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Reflecting on the Legacy of the Fair Housing Act in Virginia

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By Laura Dobbs, staff attorney at Virginia Poverty Law Center, and 2019 Equal Justice Works Fellow

In April, we celebrate the anniversary of the passage of the Fair Housing Act of 1968, a national law that prohibits discrimination in the sale, rental, and financing of housing based on race, color, national origin, religion, and gender. The Fair Housing Act as it stands today also prohibits discrimination based on disability and family status. Virginia’s Fair Housing Act extends discrimination protections based on veteran status, elderliness, sexual orientation, and source of funds. Everyone belongs to one or more protected classes, and we should all benefit from the ideals of Fair Housing.

Everyone belongs to one or more protected classes, and we should all benefit from the ideals of Fair Housing.

There seems to be a common misperception of what the Fair Housing Act requires; some think it means treating everyone the same. Yet it is more nuanced than that. The façade of “treating everyone the same” needs to be placed in the context of decades of housing discrimination and how seemingly neutral policies perpetuate housing segregation.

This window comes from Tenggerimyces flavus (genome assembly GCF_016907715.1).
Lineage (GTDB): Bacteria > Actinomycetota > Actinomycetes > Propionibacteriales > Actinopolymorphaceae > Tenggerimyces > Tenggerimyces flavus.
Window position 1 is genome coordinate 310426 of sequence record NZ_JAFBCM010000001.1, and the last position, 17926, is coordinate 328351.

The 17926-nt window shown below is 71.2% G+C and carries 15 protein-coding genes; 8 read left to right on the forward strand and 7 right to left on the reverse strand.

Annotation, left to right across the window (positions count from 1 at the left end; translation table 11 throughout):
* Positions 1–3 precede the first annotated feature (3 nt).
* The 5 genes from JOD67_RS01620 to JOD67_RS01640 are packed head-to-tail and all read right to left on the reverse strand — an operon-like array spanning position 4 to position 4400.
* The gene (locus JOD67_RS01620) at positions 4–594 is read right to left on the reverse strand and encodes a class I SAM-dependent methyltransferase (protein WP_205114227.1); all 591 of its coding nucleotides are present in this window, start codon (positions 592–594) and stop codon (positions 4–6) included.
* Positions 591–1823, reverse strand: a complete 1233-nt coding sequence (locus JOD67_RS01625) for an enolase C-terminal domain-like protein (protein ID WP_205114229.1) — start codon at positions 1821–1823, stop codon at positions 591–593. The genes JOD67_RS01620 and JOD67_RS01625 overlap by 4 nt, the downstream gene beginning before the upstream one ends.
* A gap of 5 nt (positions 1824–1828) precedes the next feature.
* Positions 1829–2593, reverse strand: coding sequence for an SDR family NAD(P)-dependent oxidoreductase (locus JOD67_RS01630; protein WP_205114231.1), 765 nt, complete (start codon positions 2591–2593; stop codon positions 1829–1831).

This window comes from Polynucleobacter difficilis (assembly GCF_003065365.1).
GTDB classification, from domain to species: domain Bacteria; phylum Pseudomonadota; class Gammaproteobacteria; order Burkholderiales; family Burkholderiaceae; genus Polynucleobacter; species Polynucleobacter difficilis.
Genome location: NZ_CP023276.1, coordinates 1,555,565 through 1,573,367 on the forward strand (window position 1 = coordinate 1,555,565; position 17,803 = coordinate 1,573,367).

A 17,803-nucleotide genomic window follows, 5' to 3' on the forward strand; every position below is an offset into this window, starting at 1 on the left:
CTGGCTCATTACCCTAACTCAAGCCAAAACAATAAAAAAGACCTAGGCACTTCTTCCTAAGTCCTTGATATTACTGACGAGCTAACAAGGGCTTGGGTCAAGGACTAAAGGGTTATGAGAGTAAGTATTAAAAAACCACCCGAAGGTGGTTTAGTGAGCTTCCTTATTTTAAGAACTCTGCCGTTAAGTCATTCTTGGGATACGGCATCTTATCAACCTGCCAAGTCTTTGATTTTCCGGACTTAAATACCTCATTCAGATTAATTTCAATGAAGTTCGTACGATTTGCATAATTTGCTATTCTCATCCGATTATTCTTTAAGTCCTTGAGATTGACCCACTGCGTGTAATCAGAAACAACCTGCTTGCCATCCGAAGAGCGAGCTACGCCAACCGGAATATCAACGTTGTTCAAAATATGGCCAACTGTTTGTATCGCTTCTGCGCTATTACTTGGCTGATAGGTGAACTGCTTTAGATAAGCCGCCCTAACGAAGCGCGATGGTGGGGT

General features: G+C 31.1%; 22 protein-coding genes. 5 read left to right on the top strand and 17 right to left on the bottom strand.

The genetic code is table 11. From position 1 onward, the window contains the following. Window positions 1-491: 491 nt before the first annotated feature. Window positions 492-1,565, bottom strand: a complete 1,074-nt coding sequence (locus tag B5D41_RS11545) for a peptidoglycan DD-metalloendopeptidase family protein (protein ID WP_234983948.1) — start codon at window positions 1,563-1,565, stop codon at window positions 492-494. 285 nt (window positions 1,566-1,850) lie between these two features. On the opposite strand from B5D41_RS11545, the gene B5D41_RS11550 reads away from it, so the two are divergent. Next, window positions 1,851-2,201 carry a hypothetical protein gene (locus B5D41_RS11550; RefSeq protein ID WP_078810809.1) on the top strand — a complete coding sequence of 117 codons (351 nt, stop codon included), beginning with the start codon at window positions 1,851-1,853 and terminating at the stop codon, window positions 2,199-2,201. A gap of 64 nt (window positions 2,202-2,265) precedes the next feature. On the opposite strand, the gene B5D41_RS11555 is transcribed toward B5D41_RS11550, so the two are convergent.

To this day, cities in Virginia remain largely segregated and continue to suffer from racially discriminatory practices of previous decades, such as race based zoning ordinances, restrictive covenants, red lining, and highway construction through once thriving Black neighborhoods. At the same time the Federal Housing Administration subsidized “white flight” to the suburbs with attractive mortgage guarantees, cities like Richmond used federal dollars to destroy Black neighborhoods in the name of “slum clearance” and relocate displaced families into public housing. In the 1950s alone, Richmond destroyed 4,700 units of housing in Black neighborhoods and replaced them with 1,736 units of public housing. Richmond’s four largest public housing developments, Creighton Court, Whitcomb Court, Fairfield Court, and Mosby Court, are concentrated within an approximately one-mile radius in the city’s east end.